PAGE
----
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Tied U.S. Supreme Court blocks presidential immigration action; U.S. bishops disappointed

scales of justiceA tied U.S. Supreme Court today blocked President Barack Obama’s 2014 attempt to bar deportation of about 4 million undocumented immigrants residing in the United States.

The nine-word decision in United States v. Texas upholds the injunction placed on the program in February 2015 by a federal judge in Brownsville, Texas. That state and 25 others sued the federal government after Obama in November 2014 used his executive action powers to postpone deportation of a segment of the total 11 million undocumented immigrants living in the United States.

“The judgment is affirmed by an equally divided Court,” stated the ruling issued by Chief Justice John Roberts. There was no indication of how the eight justices voted on the issue.

The high court is operating without its usual nine members after the February death of Justice Antonin Scalia. Obama has named a nominee for Scalia’s seat, but the Republican-controlled Senate has yet to schedule confirmation hearings and most likely will wait until after the Nov. 8 presidential election.

The case was never tried in the original Texas federal court since the government appealed that court’s temporary restraining order to the Supreme Court, which agreed to hear the case. The case now returns to the Texas court, where the judge could hold a trial on Obama’s policy if the federal government does not file or is refused a petition for rehearing before the Supreme Court.

The U.S. Conference of Catholic Bishops in March joined 24 other faith-based organizations in a friend-of-the-court brief backing programs proposed by the executive action. Auxiliary Bishop Eusebio Elizondo of Seattle, chairman of the USCCB’s migration committee, called the decision “a huge disappointment.”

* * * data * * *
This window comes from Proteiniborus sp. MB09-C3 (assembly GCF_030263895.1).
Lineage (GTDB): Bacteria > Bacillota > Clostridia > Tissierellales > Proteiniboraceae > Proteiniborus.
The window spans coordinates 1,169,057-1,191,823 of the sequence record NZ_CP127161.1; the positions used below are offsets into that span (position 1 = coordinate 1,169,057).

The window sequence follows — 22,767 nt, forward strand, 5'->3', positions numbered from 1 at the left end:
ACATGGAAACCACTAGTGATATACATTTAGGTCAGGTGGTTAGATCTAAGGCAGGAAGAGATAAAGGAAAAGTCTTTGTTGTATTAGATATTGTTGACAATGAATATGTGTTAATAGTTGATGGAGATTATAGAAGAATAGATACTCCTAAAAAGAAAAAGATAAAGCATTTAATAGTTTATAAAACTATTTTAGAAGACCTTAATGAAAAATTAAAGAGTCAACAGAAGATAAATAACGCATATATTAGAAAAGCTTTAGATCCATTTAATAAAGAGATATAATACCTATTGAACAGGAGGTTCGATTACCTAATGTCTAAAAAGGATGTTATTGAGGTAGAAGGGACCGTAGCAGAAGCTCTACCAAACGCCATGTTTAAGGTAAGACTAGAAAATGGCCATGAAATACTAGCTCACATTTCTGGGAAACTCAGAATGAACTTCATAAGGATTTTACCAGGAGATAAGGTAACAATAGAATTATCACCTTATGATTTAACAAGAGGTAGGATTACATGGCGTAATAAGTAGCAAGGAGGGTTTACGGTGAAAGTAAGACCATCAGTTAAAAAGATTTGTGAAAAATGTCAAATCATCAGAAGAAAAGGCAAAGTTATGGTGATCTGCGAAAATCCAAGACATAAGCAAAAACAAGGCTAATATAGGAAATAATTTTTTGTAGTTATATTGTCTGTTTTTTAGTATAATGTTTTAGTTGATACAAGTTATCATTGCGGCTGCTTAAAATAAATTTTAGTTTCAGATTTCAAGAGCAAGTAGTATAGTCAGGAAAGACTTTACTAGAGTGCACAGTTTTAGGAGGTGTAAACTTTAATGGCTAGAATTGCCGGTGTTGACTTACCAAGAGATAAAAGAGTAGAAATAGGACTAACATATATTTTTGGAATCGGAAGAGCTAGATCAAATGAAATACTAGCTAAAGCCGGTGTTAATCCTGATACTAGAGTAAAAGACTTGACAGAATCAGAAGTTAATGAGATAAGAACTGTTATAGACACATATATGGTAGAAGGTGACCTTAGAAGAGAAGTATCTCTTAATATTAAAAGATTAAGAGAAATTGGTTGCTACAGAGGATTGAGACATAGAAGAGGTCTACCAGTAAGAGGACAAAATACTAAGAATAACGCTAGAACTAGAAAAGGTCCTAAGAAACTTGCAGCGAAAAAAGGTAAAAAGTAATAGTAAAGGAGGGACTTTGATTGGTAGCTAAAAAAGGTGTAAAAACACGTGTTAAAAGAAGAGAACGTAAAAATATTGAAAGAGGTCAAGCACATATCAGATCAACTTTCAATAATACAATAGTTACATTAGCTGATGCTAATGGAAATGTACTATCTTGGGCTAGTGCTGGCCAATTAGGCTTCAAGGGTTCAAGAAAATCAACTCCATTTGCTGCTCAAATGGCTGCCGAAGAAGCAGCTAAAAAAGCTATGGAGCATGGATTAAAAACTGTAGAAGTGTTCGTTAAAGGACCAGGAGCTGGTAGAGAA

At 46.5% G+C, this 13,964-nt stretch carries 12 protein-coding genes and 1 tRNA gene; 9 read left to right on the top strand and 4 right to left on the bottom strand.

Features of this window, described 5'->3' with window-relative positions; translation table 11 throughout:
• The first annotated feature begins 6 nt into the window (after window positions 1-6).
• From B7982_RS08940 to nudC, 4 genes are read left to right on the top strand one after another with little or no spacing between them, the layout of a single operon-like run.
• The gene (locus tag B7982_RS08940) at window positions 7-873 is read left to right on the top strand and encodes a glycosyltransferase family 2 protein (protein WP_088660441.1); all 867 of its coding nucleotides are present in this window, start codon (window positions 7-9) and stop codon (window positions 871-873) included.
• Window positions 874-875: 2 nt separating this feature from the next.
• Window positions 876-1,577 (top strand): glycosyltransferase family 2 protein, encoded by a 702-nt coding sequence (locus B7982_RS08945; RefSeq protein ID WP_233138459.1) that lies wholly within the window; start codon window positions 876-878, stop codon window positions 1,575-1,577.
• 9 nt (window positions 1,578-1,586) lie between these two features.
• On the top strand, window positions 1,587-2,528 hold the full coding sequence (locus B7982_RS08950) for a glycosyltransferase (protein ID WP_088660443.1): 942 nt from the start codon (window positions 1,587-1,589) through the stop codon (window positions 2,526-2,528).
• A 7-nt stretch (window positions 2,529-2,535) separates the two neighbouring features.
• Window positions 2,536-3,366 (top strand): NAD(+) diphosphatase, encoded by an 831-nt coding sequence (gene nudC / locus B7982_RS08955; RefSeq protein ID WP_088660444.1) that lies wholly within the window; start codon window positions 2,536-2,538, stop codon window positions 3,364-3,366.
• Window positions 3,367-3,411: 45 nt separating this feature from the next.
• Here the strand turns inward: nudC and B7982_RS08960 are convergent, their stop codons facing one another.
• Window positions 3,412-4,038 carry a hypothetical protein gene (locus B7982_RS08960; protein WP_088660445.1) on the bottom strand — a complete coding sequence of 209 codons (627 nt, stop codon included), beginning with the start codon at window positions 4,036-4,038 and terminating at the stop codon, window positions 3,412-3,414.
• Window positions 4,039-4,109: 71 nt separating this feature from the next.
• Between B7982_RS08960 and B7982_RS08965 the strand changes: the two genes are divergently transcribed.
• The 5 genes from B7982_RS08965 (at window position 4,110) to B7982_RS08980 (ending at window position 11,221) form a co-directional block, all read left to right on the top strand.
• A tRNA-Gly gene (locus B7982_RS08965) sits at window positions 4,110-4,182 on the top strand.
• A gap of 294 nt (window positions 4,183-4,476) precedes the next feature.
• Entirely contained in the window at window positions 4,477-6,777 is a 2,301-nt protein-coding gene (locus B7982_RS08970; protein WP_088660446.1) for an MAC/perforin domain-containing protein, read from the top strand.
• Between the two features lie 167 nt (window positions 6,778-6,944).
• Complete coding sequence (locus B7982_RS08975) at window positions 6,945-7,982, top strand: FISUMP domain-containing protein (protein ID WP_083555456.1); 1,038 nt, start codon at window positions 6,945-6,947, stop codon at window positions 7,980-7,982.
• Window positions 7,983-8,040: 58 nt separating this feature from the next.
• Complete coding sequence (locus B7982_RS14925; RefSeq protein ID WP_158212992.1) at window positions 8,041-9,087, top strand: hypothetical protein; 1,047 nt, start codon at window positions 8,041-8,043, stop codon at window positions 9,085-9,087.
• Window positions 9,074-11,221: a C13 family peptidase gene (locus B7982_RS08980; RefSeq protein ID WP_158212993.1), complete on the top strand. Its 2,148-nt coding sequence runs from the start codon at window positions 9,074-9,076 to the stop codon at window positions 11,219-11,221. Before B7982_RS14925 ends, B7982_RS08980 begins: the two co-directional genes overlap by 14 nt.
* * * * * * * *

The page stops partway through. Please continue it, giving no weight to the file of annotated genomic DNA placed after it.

“It means millions of families will continue to live in fear of deportation and without the immediate ability to improve their lives through education and good jobs,” Elizondo stated in a press release, stressing that the focus should now shift to comprehensive immigration reform.

“People do not cease to be our brothers and sisters just because they have an irregular immigration status,” he said. “No matter how they got here, we cannot lose sight of their humanity.”

Obama in November 2014 bypassed Congress when he took executive action to expand an existing immigration program for undocumented individuals who entered the United States before their 16th birthday and before June 2007. This Deferred Action for Childhood Arrivals (DACA) program allows applicants to get a work permit and safety from deportation.

Obama also created a new program for undocumented parents of American citizens and legal residents called Deferred Action for Parental Accountability (DAPA). This program would have allowed applicants to get a work permit and exclusion from deportation.

The original DACA program was not part of the case and is not affected by the ruling.

Update: The Obama administration asked the high court to rehear the case, but the justices nixed that request on Mon., Oct. 3, 2016 — the first day of the court's new term. The court is still operating with only eight judges.

The case now returns to the original federal court in Texas that levied the initial injunction against the program put into place by the president's executive action. It is unlikely that court will lift the injunction, leaving the program nonexistent.